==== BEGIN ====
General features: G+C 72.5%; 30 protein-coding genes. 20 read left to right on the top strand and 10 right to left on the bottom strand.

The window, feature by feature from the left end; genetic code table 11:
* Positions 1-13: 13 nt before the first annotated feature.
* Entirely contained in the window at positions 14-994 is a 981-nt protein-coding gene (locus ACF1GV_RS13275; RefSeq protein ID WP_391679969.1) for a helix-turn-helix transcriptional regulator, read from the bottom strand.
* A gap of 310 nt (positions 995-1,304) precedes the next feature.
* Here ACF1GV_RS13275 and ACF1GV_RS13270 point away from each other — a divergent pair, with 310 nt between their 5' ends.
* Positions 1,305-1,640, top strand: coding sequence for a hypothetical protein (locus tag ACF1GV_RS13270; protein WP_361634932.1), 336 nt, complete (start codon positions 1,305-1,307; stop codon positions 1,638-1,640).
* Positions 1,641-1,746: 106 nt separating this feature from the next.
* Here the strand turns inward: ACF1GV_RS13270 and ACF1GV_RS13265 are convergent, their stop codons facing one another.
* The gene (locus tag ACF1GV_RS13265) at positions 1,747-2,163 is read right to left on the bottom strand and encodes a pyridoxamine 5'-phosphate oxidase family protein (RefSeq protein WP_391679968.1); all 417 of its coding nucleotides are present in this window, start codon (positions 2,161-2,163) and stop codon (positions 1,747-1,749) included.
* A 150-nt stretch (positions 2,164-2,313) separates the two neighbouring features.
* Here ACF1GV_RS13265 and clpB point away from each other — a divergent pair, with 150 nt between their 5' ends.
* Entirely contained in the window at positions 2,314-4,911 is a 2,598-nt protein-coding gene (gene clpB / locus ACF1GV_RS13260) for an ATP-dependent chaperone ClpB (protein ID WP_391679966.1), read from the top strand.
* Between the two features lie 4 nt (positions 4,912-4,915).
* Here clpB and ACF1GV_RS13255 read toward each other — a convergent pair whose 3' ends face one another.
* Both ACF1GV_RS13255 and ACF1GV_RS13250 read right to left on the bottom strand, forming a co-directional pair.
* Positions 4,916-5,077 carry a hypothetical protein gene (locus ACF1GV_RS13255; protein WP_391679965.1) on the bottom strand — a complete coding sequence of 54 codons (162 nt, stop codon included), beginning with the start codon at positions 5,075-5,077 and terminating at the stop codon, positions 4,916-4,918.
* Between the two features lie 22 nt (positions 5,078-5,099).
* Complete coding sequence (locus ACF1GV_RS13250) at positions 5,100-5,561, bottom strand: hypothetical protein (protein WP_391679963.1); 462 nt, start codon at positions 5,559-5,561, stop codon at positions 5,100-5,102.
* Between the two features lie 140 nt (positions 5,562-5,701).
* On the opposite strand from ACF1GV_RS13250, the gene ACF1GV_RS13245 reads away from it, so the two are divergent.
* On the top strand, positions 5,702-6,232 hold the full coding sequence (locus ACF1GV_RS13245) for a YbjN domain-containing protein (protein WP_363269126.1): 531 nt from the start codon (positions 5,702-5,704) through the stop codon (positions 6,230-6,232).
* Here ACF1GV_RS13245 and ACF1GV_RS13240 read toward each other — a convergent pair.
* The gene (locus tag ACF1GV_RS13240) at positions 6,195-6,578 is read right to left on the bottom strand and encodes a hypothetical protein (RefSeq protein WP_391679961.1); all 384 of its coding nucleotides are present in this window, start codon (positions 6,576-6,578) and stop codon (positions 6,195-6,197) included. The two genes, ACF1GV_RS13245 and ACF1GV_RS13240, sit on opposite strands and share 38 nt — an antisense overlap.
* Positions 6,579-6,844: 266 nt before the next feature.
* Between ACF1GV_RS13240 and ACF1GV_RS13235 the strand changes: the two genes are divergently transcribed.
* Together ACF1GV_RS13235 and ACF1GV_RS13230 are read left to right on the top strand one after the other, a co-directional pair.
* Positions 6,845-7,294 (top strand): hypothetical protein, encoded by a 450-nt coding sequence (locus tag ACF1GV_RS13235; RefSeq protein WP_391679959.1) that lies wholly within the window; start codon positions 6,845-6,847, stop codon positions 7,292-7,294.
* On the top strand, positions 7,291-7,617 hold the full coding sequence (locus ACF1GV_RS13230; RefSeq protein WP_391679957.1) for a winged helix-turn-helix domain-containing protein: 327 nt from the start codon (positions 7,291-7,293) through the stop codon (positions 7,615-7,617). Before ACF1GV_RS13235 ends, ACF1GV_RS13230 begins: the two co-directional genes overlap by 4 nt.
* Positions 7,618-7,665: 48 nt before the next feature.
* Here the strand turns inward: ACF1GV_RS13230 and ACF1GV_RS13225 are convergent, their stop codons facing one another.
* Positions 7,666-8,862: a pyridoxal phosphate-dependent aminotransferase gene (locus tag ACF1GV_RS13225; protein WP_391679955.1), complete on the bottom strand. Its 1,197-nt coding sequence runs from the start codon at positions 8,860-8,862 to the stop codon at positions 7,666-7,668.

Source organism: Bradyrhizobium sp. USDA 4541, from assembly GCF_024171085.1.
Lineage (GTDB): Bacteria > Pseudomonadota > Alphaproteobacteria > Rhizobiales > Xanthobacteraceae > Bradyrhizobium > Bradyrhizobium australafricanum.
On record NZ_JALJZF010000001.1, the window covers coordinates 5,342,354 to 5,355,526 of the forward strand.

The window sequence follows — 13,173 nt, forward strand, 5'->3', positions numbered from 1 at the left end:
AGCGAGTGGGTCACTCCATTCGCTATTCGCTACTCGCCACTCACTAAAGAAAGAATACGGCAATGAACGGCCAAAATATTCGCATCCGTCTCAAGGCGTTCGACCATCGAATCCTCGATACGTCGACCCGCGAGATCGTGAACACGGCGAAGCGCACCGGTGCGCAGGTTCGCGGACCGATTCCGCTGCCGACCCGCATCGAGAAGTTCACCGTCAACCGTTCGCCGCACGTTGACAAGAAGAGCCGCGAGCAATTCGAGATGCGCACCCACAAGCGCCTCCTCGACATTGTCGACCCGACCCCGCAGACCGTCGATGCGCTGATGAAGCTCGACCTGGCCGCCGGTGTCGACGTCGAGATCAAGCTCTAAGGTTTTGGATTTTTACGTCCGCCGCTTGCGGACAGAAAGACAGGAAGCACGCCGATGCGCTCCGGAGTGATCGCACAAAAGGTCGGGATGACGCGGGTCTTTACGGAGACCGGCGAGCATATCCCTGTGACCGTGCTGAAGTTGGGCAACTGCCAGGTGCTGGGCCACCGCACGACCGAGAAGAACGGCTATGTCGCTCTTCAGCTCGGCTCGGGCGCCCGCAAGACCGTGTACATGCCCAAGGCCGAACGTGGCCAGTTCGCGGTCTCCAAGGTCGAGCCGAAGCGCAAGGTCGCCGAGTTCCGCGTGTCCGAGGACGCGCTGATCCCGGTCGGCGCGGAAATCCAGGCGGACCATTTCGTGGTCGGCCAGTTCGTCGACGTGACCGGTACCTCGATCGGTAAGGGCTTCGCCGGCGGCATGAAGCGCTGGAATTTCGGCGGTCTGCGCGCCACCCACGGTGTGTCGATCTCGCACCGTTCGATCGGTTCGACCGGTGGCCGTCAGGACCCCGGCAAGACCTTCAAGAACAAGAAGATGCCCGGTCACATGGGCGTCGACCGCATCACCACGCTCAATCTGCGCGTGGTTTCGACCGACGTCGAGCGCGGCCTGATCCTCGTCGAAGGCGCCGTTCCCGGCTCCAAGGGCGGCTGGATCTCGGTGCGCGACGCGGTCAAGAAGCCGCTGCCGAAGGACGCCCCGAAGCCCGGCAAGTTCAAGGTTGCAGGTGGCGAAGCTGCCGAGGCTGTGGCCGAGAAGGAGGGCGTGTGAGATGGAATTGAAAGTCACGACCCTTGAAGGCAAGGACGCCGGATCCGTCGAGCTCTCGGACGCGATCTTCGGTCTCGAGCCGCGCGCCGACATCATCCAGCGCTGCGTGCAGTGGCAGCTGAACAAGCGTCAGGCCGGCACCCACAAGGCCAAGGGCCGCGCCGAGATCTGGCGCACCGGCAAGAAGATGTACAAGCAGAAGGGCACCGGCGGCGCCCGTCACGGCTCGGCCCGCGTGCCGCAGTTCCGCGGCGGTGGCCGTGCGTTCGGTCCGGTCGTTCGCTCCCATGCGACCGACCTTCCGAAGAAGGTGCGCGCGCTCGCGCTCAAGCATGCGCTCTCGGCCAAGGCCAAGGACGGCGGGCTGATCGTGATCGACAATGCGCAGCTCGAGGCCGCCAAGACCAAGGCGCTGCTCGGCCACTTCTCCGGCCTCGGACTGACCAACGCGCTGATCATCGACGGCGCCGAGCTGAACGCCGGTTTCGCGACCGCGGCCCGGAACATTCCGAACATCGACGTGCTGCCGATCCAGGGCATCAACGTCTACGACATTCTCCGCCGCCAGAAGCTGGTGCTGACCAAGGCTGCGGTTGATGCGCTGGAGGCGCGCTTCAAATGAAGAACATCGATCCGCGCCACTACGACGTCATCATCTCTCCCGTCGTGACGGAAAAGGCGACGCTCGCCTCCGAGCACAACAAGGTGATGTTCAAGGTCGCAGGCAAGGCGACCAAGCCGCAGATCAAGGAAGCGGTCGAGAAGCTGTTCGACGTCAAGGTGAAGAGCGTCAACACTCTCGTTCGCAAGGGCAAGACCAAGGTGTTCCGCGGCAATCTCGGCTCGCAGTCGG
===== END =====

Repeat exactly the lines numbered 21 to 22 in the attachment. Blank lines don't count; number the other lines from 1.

* On the opposite strand from ACF1GV_RS13250, the gene ACF1GV_RS13245 reads away from it, so the two are divergent.
* On the top strand, positions 5,702-6,232 hold the full coding sequence (locus ACF1GV_RS13245) for a YbjN domain-containing protein (protein WP_363269126.1): 531 nt from the start codon (positions 5,702-5,704) through the stop codon (positions 6,230-6,232).